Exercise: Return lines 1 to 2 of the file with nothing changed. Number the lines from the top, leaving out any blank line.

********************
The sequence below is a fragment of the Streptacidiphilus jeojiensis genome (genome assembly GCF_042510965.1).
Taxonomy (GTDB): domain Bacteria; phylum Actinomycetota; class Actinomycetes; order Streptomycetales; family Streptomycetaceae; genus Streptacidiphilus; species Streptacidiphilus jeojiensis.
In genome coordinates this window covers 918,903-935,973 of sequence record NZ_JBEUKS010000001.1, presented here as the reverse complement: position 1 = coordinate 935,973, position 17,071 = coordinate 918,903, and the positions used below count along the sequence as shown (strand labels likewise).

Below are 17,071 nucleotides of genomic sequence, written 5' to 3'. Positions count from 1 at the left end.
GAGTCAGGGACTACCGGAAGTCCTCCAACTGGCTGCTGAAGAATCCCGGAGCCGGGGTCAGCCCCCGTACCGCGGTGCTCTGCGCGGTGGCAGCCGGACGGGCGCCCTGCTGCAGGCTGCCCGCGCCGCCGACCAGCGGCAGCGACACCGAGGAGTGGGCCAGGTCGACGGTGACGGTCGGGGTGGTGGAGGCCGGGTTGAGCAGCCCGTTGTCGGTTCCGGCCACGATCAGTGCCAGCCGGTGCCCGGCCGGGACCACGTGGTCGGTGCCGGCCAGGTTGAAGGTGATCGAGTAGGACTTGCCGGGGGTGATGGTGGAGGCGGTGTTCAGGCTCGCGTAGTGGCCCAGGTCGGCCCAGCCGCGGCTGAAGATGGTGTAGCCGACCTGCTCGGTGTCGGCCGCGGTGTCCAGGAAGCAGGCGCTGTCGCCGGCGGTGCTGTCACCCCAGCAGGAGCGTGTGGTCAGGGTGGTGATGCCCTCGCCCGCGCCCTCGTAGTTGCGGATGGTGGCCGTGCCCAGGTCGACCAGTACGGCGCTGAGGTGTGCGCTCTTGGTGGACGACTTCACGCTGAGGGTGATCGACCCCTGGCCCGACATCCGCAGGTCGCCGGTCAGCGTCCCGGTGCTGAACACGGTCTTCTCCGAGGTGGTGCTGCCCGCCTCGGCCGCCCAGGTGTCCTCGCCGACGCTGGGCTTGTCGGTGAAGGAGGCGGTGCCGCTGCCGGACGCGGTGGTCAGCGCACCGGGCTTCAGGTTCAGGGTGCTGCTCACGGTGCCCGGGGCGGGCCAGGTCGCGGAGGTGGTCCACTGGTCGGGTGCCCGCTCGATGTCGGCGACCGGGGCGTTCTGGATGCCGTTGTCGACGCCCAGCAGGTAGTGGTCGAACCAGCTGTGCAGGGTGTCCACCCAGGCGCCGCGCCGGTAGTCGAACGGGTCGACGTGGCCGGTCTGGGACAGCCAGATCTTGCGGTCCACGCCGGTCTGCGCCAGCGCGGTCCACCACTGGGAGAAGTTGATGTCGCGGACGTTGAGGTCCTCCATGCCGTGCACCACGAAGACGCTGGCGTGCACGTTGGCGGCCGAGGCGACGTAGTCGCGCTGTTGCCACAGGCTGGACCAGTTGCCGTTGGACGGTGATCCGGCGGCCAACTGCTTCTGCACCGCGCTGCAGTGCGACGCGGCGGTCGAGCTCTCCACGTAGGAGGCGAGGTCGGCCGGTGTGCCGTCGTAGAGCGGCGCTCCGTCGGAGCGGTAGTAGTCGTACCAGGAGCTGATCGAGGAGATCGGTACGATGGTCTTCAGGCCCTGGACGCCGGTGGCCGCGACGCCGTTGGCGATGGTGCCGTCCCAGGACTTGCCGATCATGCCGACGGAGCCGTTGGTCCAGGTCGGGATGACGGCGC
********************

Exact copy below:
The sequence below is a fragment of the Streptacidiphilus jeojiensis genome (genome assembly GCF_042510965.1).
Taxonomy (GTDB): domain Bacteria; phylum Actinomycetota; class Actinomycetes; order Streptomycetales; family Streptomycetaceae; genus Streptacidiphilus; species Streptacidiphilus jeojiensis.